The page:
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Tom's Takes: More teams and more dreams come with College Football Playoff expansion
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COMMENTARY

Tom's Takes: More teams and more dreams come with College Football Playoff expansion

The current format of four teams could soon be expanding to a twelve-team field.

Quick takes on the proposed College Football Playoff expansion to 12 teams:

» I like it. I expected the next move to be to six or eight, but the commissioners decided if you’re going to be more inclusive, go bigger. The more I think about 12, the more I like it.

» Pay the players. Before we dissect the proposal, this needs to be said.

Adding three more football games, with the two championship game teams playing 17 games, is akin to an NFL season. And maybe that’s not NFL-level physical abuse on those young bodies, but it’s tough enough.

The majority of college football players will not play in the NFL. And are not ready physically to play that many games.

You bet your Twitter account that the players will speak out on this. Get ready for it. The Name, Image and Likeness legislation and transfer portal will empower the players. Are the poobahs ready for a players union? They better be.

Give the players a cut of the soon-to-be-ridiculous playoff money. They’ll get NIL money. It’s not like this will be some radical change.

» There will always be vigorous debating when a committee is involved. There would definitely be at eight teams, and even with 16 teams there’s going to be a 17th and 18th who think they got jobbed.

But I think 12 takes care of a lot of that debate. Go look at previous years. There aren’t many years when there were 12 credible playoff teams. There will be debate, but it won’t be taken too seriously.

» According to national scribe Brett McMurphy, a 12-team playoff last year would have had Coastal Carolina at Notre Dame, Indiana at Texas A&M, Iowa State at Florida and Georgia at Cincinnati.

Iowa State fans: Would you rather be in a playoff game at Florida or go to the Fiesta Bowl? What do you think?

It will be fascinating to watch how fans everywhere answer this question going forward.

» I love the idea of teams hosting playoff games on campus. But I would take it a step farther and make the quarterfinal games on campus too.

This wrinkle absolutely adds bite to the regular season. Every game means a step toward playing for a conference title or a runner-up finish in the league that could guarantee an at-large berth. And every win goes toward a final ranking that could give a team a home playoff berth.

Here in the great white north, it could be the difference between winning and losing the playoff game. Love it.

» I’ve been on the bandwagon that if you’re going to expand the playoffs, get rid of the conference championship games. Too often they aren’t good games or even good matchups. Just money grabs. But now they aren’t going away.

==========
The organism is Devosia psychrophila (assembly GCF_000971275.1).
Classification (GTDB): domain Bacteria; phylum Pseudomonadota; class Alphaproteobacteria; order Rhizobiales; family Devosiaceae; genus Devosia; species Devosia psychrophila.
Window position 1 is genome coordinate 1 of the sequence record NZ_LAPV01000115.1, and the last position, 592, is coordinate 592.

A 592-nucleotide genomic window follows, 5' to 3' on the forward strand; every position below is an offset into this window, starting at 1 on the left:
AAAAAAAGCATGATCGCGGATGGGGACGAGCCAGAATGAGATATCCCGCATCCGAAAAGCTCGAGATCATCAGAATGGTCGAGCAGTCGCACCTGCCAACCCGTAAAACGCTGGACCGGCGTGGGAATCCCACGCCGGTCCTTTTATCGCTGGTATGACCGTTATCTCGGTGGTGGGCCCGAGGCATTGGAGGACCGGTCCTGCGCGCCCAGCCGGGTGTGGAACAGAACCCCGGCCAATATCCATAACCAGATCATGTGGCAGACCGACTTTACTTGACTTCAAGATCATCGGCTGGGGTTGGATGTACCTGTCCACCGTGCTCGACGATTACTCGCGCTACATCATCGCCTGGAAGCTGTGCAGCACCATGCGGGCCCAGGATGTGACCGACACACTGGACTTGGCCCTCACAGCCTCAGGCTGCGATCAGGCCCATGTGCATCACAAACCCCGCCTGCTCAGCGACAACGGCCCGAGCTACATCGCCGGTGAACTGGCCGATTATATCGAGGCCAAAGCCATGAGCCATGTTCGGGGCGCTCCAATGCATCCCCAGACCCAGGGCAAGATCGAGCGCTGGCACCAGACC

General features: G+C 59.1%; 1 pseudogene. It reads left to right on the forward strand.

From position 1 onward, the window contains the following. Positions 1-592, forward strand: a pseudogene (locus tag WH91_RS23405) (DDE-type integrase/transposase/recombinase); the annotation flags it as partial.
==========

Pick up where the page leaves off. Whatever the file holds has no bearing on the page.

» I think it will be really interesting how many teams are selected from one conference. And where nonconference games fit into this. If the committee simply rewards victories, a lot of great cross-sectional noncon games will go away.

But maybe we’ll get them on the back end in the playoffs.

» Just a note: the playoff sub-committee that put this together was made up of commissioners from the Big 12, SEC, Mountain West and the Notre Dame athletic director. They look like the power brokers for the sport. Insert your own punch line about the Big Ten.

» I know we could likely still get the usual suspects in the national championship. But I love just the possibility that an underdog could get on a roll, or that the more games Bama and Clemson play, the more chances they have to get beat. More teams, more hopes, more dreams. That alone makes this worth it for me.

» McMurphy also reports that if this proposal passes this summer, the earliest it would take place would be for the 2023 season. And four to 10 bowl games would be eliminated.

» Those bowls will only be missed by the older guard, like this wise old scribe, if it all. The new generation will be all about playoffs. This is a huge game-changer for college football. And that’s okay. Every sport must evolve.

» But watch how this impacts fans and coaches. It’s going to be major.

» Fans of top-25 schools will no longer be happy with making a bowl game. Not when the top half of the poll is in the playoff. And fans of teams anywhere in the top 40-50 are going to want a piece of the action at some point, or be knocking on the door.

It will put a real premium on winning your division. And again that makes the regular season better.

» What does that mean for coaches? A double-edged sword. Another chance at a postseason bonus for making the field. But another chance for fans and media to turn up the hot seat. No more "we made a bowl game so it was a good year." Nobody will be sadder to see the impact of bowl games go away than coaches.

» So, Scott Frost, what kind of team are you going to have in 2023?


Pay the players. Before we dissect the proposal, this needs to be said.Adding three more football games, with the two championship game teams playing 17 games, is akin to an NFL season. And maybe that’s not NFL-level physical abuse on those young bodies, but it’s tough enough.The majority of college football players will not play in the NFL. And are not ready physically to play that many games.You bet your Twitter account that the players will speak out on this. Get ready for it. The Name, Image and Likeness legislation and transfer portal will empower the players. Are the poobahs ready for a players union? They better be.Give the players a cut of the soon-to-be-ridiculous playoff money. They’ll get NIL money. It’s not like this will be some radical change.

Omaha World-Herald: Big Red

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